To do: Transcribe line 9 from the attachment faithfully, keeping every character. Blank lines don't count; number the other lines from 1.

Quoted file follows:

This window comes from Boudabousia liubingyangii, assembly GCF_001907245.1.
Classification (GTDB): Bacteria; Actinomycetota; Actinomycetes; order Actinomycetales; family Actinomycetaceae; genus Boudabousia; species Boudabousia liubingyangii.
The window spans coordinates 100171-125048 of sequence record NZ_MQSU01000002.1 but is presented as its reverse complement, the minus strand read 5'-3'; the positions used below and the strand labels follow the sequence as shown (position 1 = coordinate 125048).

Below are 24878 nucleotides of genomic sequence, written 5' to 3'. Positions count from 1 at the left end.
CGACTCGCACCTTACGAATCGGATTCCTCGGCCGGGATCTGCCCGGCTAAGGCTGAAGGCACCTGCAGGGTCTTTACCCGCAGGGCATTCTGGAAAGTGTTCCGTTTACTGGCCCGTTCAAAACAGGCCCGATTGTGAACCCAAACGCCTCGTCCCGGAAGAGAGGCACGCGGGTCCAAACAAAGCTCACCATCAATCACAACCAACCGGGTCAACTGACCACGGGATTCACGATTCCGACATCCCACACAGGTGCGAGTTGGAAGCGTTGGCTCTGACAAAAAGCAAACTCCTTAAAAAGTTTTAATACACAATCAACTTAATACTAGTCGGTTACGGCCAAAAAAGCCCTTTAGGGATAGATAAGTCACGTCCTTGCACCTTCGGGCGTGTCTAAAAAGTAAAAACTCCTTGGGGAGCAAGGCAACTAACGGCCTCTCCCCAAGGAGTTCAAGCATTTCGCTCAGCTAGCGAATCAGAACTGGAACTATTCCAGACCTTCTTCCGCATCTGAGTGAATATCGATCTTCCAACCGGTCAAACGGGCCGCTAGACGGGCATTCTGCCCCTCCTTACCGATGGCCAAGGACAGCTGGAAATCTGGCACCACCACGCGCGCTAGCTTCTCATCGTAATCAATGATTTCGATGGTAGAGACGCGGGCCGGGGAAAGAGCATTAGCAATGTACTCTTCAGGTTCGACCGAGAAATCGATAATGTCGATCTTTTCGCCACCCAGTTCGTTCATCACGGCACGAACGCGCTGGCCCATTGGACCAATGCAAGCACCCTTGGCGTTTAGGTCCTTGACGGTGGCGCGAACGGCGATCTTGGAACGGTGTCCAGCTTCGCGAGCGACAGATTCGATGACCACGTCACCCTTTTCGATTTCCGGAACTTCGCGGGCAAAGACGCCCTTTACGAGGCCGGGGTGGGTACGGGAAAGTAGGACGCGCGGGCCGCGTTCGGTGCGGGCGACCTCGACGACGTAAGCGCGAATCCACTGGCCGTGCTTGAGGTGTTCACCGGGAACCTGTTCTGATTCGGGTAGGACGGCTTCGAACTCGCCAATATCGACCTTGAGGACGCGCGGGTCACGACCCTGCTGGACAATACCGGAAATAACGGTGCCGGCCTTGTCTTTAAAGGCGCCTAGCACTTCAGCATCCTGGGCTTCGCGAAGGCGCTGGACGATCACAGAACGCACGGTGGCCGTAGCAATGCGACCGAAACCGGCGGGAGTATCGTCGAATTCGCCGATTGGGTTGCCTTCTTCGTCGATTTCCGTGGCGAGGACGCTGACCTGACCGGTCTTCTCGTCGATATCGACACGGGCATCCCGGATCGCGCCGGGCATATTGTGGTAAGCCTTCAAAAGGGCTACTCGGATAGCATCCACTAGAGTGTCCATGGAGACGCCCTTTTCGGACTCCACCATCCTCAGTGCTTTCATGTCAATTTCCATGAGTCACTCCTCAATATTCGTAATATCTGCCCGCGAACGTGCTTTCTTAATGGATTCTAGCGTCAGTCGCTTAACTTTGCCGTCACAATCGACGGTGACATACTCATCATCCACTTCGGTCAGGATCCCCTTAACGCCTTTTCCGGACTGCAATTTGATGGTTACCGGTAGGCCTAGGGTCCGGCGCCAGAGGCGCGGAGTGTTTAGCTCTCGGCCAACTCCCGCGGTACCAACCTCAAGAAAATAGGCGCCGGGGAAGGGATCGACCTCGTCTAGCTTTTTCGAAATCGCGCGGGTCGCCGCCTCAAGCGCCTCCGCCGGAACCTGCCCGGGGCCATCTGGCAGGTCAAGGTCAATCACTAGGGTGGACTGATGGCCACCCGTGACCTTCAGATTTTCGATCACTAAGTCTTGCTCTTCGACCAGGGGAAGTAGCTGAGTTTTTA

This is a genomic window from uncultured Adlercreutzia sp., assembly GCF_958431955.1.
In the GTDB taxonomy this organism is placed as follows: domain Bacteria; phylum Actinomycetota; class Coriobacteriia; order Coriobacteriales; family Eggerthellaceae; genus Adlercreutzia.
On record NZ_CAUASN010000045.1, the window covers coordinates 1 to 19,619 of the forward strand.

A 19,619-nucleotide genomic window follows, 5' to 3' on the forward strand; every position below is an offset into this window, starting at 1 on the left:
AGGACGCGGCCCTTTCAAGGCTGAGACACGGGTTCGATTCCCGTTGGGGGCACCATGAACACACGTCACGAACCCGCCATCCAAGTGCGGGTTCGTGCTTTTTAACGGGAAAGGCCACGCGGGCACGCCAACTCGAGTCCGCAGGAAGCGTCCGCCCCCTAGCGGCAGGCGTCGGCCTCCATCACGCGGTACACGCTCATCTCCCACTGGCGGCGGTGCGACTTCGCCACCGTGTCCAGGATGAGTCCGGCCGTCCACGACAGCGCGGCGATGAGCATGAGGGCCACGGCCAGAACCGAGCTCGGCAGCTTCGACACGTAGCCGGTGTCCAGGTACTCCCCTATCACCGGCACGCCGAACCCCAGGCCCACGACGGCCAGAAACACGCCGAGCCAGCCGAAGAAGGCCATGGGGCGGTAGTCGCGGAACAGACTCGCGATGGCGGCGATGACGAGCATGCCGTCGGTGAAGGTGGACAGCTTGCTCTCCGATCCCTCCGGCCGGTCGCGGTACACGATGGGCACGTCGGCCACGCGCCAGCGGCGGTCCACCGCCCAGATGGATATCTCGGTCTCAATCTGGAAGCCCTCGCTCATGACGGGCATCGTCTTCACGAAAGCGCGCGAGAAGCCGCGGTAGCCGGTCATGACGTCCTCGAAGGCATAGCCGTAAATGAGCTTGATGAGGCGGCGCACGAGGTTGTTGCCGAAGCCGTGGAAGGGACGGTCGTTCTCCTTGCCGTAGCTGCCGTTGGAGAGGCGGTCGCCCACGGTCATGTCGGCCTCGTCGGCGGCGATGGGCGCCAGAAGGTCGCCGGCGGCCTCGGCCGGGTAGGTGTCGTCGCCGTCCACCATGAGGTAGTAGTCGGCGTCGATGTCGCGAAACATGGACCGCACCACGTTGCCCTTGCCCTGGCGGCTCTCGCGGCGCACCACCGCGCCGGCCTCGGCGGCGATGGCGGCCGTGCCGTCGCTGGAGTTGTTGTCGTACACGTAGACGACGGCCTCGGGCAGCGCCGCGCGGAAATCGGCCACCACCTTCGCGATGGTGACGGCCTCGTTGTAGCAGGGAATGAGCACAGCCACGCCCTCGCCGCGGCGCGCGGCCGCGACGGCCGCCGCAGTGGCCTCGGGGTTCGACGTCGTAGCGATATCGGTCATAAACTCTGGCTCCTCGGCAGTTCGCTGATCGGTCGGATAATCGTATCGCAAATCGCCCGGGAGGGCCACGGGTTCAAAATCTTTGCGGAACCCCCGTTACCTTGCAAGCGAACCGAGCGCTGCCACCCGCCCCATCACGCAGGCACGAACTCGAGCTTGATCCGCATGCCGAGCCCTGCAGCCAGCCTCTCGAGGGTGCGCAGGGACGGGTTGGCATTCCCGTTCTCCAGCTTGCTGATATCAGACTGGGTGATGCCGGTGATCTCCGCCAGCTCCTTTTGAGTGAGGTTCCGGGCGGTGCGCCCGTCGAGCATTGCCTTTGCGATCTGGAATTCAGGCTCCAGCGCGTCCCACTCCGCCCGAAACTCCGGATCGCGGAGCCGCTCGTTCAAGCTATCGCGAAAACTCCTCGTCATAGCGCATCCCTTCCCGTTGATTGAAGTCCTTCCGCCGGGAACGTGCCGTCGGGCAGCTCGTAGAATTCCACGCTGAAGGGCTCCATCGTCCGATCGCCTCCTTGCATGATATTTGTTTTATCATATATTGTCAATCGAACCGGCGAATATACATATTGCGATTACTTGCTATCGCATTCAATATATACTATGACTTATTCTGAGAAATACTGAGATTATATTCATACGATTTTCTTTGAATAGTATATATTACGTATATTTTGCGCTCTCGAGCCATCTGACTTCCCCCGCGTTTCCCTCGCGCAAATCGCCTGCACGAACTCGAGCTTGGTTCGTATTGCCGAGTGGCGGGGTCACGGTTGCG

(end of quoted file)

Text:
A 19,619-nucleotide genomic window follows, 5' to 3' on the forward strand; every position below is an offset into this window, starting at 1 on the left: